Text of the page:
Minimaxing carries with it its own costs, and those costs might very well turnout to be greater than the costs of draconian coronavirus policy.
Dear Corona Graduates,
First of all, congratulations to you on your achievement! Nothing should be allowed to take that fact, and the satisfactions of the day, away from you. And yet, it would not do to mark the commencement of your post-collegiate life without acknowledging that you’re being deprived of the full blessing of this day, the formal and ceremonial marker of your passage into a new phase of your life. I regret that fact enormously. And yet…. is there a way to see this loss as a gain in deep disguise? Let’s see.
There is a certain feeling of unreality, for most of us, about this suspension of life that we’re going through. Everything that we know, or think we know, about the causes of it is being brought to us remotely, in the form of abstractions and numbers and decontextualized images and competing graphs. Lost in a welter of conflicting data and explanations, all of it contaminated by the politics of a presidential election year, we cannot feel any confidence that we really know what’s going on.
But there are a few things we do know. One of them is that the mass quarantining of the nation has made plain, for those with eyes to see it, a yawning class division in the country, between those of us who can afford to stay home—and may in fact be having a rather pleasant time doing so—and those whose lives and livelihoods are under enormous stress, and in some cases in the process of being destroyed. Some of the emerging resistance to strict lockdown policies, as in Michigan and Pennsylvania, has to do with this class division. Those who are getting paid regularly and securely tend to think mainly about the exigent public-health issues, and favor lengthier lockdowns. That is how college-educated people are trained to think. A lot of the time, though, they really don’t comprehend the effects of such policies on people whose lives are dramatically different from theirs.
There can be moments, however, when an awareness breaks through. You see the delivery man at the door, or the grocery-store clerk in the checkout line, or the vastly reduced staff at your favorite restaurant, now functioning as a takeout joint—any number of people who are out there in the world, doing the things that need doing, making themselves vulnerable because they have no choice—and you realize that you are not experiencing the same hard reality as those people. Even with all the anxieties you are feeling, as you step into this strange and unpromising economic climate, you should remember these people too, and not support policies that are blind to their needs.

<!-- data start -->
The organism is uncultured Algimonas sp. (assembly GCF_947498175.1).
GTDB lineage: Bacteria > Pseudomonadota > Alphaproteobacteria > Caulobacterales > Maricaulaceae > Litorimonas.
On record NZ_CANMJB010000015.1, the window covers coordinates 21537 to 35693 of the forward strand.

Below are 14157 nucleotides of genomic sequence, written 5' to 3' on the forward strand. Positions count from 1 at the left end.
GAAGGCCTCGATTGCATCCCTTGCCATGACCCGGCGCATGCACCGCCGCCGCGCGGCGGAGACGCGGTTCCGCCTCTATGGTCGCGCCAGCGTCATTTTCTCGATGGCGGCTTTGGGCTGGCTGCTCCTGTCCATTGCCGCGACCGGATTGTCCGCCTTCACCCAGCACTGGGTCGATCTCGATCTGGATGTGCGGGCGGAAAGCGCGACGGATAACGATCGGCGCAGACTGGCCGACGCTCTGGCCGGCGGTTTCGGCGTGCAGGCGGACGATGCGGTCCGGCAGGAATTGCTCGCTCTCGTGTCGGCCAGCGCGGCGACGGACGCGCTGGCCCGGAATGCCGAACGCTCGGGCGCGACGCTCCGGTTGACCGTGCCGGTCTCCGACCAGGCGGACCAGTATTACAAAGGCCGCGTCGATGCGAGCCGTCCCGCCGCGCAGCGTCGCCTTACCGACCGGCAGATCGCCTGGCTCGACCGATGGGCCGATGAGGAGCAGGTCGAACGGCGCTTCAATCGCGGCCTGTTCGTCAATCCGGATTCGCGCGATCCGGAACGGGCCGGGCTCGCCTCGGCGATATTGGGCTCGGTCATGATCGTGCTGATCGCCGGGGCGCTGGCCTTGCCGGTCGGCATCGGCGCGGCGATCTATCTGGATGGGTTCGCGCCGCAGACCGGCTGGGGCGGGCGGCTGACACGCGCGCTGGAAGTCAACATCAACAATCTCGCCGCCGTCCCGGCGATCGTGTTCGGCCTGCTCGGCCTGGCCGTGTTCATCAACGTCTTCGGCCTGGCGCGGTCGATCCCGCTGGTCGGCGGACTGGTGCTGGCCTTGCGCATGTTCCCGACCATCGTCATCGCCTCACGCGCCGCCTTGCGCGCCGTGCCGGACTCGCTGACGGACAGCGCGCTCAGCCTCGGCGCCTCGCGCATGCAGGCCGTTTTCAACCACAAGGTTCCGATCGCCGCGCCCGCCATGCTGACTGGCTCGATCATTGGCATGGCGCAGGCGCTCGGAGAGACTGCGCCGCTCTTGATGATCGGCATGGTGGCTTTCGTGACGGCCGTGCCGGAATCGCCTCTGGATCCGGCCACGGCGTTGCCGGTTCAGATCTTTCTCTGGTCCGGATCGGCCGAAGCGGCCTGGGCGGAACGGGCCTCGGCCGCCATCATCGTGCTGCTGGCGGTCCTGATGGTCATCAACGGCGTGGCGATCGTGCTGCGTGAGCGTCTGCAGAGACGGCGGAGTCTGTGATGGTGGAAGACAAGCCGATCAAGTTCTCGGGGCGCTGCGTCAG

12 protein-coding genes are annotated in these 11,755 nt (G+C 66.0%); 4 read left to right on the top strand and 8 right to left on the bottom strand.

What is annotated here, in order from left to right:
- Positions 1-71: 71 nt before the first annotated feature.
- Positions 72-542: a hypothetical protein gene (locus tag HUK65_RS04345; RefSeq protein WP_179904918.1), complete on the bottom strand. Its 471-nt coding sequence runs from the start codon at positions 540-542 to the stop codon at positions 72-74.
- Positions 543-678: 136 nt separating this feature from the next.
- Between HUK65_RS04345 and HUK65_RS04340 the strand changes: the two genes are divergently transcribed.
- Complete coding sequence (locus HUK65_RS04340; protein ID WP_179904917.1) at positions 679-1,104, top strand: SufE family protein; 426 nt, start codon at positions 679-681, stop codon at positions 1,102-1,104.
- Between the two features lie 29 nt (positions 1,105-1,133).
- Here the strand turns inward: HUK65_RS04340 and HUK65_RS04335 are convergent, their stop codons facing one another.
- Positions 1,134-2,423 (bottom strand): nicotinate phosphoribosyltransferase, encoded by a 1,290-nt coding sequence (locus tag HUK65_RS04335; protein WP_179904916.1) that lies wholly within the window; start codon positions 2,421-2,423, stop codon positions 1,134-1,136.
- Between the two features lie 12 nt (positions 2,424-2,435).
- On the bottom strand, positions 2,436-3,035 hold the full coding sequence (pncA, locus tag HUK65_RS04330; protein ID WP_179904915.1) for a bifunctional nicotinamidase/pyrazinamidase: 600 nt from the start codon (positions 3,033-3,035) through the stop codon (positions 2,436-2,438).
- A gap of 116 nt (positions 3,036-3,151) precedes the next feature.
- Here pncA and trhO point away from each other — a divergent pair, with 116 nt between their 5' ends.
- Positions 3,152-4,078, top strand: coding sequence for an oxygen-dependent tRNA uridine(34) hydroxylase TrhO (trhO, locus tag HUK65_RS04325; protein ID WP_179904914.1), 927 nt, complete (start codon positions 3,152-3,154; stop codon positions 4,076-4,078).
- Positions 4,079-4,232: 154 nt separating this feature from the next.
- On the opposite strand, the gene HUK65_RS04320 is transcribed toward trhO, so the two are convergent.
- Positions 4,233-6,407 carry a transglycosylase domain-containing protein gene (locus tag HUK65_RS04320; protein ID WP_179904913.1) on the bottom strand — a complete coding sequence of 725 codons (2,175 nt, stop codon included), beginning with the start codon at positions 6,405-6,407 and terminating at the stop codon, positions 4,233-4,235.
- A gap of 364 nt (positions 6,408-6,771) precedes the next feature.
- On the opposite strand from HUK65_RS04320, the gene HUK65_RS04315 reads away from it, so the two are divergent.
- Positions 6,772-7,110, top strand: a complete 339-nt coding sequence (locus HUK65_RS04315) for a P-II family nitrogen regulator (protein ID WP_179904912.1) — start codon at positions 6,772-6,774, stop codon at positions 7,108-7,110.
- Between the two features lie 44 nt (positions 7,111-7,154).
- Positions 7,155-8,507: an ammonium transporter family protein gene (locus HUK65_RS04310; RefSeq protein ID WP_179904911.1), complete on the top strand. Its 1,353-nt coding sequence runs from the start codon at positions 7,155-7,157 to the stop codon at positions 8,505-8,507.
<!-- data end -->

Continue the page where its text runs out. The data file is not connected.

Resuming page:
This relates in turn to a larger issue: the fact that the most comfortable among us seem to have lost a realistic sense of what an inherently risky proposition life is. The art of living means finding a graceful and dignified way to negotiate life’s hazards and dangers. I wish that our colleges were more helpful in that process, instead of increasingly catering above all else to our desire never to be made uncomfortable, and to wail like babies when we are. But be glad and grateful if you are graduating from a college in which you’ve studied writers like Sophocles, Shakespeare, Dostoevsky, and Camus, authors whose works can prepare you for that work of negotiation.
So we’ve been reminded that life is dangerous, and that pandemics are nothing new in human history, even in very recent American history. And yet we act as if this particular one represents the end of the world, or the return of the Black Plague. Don’t fall for that hysterical rubbish. And please don’t waste your time with the self-pitying and useless mantra that yours is “the screwed generation,” the unbecoming cry of the entitled. Every generation is born into a world it didn’t make, into a mess of which it was not the author. History is about playing the hand we’re dealt, and maybe improving the hand as we go. Take to heart instead these lucid words of C.S. Lewis, speaking in 1939 to an audience of Oxford students just after the outbreak of the Second World War:
The war creates no absolutely new situation: it simply aggravates the permanent human situation so that we can no longer ignore it. Human life has always been lived on the edge of a precipice.
And there it is. As graduates of the class of 2020, you will have the benefit of knowing in your bones that this is true. That benefit may seem dubious to you now. But the day will come when you will see it differently.